A Modest Proposal: Charting Day

flying cadeuciiAt the end of March, Congress decreed a year-long postponement of the implementation of ICD-10, a remarkably detailed and arcane new coding scheme providers would have been required to use in order to get paid by any payer in the US (“bitten by orca” is but one of the sixty thousand new codes ).

The year postponement gives caregivers and managers a little more time to prepare for a further unwelcome increase in the complexity of their non-patient care activities.

In the spirit of Jonathan Swift, who famously proposed in 1729 that the Irish sell their children as a food crop to solve the country’s chronic poverty problem , I have a suggestion about how to cope with the steady rise in complexity of the medical revenue cycle.

Beginning when ICD-10 is implemented, there should be no patient care whatsoever on Fridays, permitting nurses and physicians to spend the entire day catching up on their charting and documentation, and other administrative activities.

Physiciansnurses, and others involved in patient care already spend at least a day a week of their time on this process now, but it is interspersed within the patient care workflow, constantly distracting clinicians and interrupting patient interaction.

Hospitals are solving this problem with a medieval remedy:  scribes who follow physicians around and enter the required coding and “quality” information into the patient’s electronic record on tablets.   Healthcare might be the only industry in economic history to see a decline in worker productivity as it automated.

If we simply devoted an entire day to nothing but charting, documentation and other billing and administrative tasks, physicians’ offices could send their receptionists and supporting cast home, and spend their entire time on Fridays getting their bills out. Scribes would not be needed.

Physicians and nurses could spend 100% of their time Monday thru Thursdays with patients – listening, analyzing, educating and advising- the things they to add value in the first place.  Patients would appreciate having the caregivers’ full attention, and have more time to spend asking questions and fully understanding what they need to do to be healthy. They would simply have to time their visits to fit within the narrower access window.

This solution would introduce certain logistical complexities.  For example, how would caregivers remember what to record hours or days later about individual patients?  Simple solution:  issue them those Star Trek-looking Bluetooth earpieces connected to their smart phones.  They could simply mutter continuously into the earpieces without breaking eye contact with patients.

Caregivers could snap a photo of the patient at the beginning of the encounter, and an app could synchronize the patient photo to the stream of muttering, providing the information necessary for the care giver to fill out their electronic charts on Fridays.

But what about all those patients in the hospital?  Simple.  Send them home and ask them to come back on Monday.   Hospitals are spooky places on weekends where not much happens anyway, and most physicians are “virtual” on weekends in any case.  Hospitals could save a ton of money on reduced call pay.  Some patients won’t come back.  If patients are really sick, they can come back on Mondays to resume treatment.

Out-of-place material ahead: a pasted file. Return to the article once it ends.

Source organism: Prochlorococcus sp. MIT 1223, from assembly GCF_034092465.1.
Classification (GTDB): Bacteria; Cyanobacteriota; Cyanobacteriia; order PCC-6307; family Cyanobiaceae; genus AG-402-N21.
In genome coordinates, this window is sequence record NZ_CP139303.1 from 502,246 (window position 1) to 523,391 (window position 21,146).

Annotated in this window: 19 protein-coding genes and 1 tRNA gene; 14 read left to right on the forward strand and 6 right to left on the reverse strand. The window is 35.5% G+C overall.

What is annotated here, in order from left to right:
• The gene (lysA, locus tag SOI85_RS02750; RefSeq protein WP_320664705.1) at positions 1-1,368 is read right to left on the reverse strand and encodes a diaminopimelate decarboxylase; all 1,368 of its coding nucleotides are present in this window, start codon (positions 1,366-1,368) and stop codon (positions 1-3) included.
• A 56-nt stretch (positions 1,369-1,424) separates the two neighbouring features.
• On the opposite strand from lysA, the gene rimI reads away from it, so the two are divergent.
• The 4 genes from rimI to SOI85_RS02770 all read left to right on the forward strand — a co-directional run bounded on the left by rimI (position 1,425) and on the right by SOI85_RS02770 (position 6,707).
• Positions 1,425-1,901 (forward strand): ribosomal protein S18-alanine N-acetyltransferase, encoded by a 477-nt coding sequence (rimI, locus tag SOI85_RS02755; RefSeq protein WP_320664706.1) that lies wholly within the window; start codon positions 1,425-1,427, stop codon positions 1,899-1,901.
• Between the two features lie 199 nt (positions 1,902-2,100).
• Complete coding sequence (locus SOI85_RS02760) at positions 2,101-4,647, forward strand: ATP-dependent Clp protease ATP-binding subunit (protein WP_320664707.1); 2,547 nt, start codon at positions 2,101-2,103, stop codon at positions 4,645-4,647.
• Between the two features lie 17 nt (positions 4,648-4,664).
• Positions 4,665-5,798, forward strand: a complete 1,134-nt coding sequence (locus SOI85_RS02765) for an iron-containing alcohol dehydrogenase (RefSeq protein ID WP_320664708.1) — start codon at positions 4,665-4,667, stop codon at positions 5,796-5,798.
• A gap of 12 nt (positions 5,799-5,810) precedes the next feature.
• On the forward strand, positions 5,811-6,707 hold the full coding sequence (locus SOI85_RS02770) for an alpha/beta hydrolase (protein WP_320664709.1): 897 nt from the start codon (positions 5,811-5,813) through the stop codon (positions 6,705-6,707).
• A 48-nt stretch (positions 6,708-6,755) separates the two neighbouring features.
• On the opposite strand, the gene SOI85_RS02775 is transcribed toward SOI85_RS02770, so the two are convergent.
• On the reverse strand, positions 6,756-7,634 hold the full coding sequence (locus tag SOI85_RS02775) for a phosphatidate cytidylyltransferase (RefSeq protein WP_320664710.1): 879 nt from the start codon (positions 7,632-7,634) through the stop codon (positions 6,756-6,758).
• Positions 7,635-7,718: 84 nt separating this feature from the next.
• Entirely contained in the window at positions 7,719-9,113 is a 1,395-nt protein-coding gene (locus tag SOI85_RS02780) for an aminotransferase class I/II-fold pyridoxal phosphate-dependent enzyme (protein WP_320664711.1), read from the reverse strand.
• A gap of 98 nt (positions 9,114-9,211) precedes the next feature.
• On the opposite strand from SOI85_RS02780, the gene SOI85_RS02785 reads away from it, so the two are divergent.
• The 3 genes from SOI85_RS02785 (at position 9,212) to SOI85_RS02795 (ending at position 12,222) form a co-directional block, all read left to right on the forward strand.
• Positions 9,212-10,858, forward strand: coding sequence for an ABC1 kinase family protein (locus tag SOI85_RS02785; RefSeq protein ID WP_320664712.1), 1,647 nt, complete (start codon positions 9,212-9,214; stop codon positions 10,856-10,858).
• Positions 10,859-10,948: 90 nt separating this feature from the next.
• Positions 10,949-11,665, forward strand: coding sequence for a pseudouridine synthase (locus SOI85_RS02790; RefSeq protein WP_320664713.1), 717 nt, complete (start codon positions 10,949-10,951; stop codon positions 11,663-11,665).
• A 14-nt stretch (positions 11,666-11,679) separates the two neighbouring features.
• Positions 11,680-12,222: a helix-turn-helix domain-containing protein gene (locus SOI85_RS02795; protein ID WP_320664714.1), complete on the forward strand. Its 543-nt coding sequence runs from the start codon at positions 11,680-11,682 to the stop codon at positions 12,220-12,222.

For people in the ICUs too sick to send home, simply put them in medically induced comas to slow them down, and they can be managed remotely with virtual ICU software, with care administered by a skeleton crew of ICU nurses.  Emergency rooms can simply ask people to wait a little longer than they normally wait, and provide them tablets to amuse themselves on Facebook or play Candy Crush.

Time flies when you’re in cyberspace.

It may be that a single day might not suffice, in which case “charting day” could begin on Thursday afternoon, and patient care could resume again on Monday.   To make sure patients get the caregiver’s full attention Monday thru Thursday, you could print on the backs of their lab coats in big red letters, “If you can read this, text the following number and this visit will be free!”

That will assure that physicians and nurses don’t turn their backs on patients, as they do today, to get a jump start on their charting.

Since healthcare is an irony-free zone, one can expect a lot of misunderstanding about this proposal.   But at some point, we need to sort out the two key missions of healthcare:  caregiving and feeding the chart.  A brighter line between these two demands on clinician time-one shrinking and the other growing- might help clarify what we expect from our dedicated but overburdened healthcare workforce.

Jeff Goldsmith is president of Health Futures Inc, which specializes in corporate strategic planning and forecasting future health care trends.

14 replies »

  1. Hi every one, here every one is sharing these know-how, thus
    it’s good to read this web site, and I used to pay a visit this blog all the time.

  2. Has anyone attempted this in a pilot program of some sort? It would be interesting to see the results. I wonder about the batching aspect of this. Lean management suggests that batching is inherently wasteful and results in variety of defects. More and more provider organizations seem to be adapting a flow model which enables clinicians to chart in flow with all work done at end of the day and no need (or minimal need) for physicians to lug work home.